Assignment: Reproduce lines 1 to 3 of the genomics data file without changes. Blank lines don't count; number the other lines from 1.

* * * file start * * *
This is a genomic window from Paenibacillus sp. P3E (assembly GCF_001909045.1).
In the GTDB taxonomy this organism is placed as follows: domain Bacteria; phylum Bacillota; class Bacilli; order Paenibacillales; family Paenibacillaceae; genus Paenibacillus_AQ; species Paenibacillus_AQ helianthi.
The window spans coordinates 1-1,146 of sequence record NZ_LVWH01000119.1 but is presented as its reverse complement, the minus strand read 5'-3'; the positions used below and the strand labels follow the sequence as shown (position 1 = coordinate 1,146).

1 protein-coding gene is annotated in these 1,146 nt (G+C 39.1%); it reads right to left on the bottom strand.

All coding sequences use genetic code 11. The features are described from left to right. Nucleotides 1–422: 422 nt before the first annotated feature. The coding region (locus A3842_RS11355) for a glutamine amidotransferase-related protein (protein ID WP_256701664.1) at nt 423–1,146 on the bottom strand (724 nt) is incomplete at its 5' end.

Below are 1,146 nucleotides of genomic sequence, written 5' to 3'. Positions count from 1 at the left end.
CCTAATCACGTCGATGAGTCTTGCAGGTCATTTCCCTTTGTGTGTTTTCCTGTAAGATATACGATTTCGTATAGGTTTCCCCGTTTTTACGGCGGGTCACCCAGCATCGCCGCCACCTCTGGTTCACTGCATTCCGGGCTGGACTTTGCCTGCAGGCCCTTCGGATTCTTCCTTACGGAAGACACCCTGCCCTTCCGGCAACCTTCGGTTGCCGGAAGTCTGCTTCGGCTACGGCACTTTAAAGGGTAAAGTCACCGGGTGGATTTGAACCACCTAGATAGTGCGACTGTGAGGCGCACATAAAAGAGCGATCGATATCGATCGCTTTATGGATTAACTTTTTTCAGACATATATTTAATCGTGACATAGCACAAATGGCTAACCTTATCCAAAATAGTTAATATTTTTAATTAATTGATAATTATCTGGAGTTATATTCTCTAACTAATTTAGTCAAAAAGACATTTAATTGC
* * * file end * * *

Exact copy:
This is a genomic window from Paenibacillus sp. P3E (assembly GCF_001909045.1).
In the GTDB taxonomy this organism is placed as follows: domain Bacteria; phylum Bacillota; class Bacilli; order Paenibacillales; family Paenibacillaceae; genus Paenibacillus_AQ; species Paenibacillus_AQ helianthi.
The window spans coordinates 1-1,146 of sequence record NZ_LVWH01000119.1 but is presented as its reverse complement, the minus strand read 5'-3'; the positions used below and the strand labels follow the sequence as shown (position 1 = coordinate 1,146).